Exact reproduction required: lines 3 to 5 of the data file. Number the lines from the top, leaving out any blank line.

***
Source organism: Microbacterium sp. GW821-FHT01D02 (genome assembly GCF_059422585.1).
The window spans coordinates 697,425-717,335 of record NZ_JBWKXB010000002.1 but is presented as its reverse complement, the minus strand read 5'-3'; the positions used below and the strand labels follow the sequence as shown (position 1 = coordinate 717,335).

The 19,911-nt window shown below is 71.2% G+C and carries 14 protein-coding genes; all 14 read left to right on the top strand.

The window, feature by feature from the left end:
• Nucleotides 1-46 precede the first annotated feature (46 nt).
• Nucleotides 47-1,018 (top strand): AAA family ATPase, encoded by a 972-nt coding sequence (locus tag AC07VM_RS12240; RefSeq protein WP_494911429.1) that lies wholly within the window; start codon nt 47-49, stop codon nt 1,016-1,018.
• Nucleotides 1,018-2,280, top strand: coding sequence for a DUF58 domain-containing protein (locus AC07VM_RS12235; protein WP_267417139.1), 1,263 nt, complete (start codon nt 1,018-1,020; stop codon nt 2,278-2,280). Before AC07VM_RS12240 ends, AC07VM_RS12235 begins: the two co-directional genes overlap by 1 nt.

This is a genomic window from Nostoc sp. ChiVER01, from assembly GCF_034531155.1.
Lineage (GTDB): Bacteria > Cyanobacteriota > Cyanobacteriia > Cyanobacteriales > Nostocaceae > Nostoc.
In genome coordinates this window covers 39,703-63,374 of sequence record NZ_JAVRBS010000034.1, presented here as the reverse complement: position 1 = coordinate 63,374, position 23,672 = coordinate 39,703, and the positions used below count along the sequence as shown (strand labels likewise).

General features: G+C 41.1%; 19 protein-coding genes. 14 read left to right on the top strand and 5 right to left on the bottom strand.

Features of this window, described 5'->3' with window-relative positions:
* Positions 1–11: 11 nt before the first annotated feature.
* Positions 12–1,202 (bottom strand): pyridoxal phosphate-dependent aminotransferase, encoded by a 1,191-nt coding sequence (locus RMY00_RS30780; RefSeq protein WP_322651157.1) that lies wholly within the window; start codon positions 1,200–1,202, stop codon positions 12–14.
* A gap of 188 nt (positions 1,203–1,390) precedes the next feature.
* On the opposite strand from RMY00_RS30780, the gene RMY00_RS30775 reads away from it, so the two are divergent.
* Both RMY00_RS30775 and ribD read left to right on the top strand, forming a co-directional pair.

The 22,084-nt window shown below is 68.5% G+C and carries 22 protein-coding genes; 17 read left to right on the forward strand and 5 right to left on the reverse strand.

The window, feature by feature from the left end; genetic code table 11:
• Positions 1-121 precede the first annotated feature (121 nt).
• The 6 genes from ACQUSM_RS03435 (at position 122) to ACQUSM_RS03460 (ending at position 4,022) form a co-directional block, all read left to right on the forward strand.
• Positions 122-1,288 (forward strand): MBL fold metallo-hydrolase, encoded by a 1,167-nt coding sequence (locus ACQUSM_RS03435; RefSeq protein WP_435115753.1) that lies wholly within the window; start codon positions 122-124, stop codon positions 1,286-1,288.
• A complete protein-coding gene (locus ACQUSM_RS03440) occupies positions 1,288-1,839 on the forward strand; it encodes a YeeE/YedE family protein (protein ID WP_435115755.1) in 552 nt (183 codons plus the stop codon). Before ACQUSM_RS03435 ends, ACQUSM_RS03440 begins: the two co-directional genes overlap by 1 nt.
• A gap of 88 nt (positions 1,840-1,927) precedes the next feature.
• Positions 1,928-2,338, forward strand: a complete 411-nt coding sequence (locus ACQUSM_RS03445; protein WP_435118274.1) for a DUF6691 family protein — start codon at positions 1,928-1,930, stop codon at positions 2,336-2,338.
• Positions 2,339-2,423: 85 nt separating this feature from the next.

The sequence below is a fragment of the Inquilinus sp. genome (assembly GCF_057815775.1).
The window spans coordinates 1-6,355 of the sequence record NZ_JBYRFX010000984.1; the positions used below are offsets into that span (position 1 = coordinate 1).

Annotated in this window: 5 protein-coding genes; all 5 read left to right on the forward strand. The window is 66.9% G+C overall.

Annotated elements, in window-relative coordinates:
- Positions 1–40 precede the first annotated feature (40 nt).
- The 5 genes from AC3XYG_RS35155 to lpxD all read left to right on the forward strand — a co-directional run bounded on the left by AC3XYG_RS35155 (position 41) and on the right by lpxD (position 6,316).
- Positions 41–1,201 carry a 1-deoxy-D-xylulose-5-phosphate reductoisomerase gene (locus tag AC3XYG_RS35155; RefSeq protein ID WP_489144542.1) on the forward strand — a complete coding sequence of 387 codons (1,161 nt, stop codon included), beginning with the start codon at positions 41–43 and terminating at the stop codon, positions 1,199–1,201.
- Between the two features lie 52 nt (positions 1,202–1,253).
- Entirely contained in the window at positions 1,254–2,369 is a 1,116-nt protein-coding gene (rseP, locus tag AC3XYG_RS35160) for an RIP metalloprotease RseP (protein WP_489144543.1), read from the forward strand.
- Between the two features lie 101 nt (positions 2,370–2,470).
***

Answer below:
The 19,911-nt window shown below is 71.2% G+C and carries 14 protein-coding genes; all 14 read left to right on the top strand.

The window, feature by feature from the left end:
• Nucleotides 1-46 precede the first annotated feature (46 nt).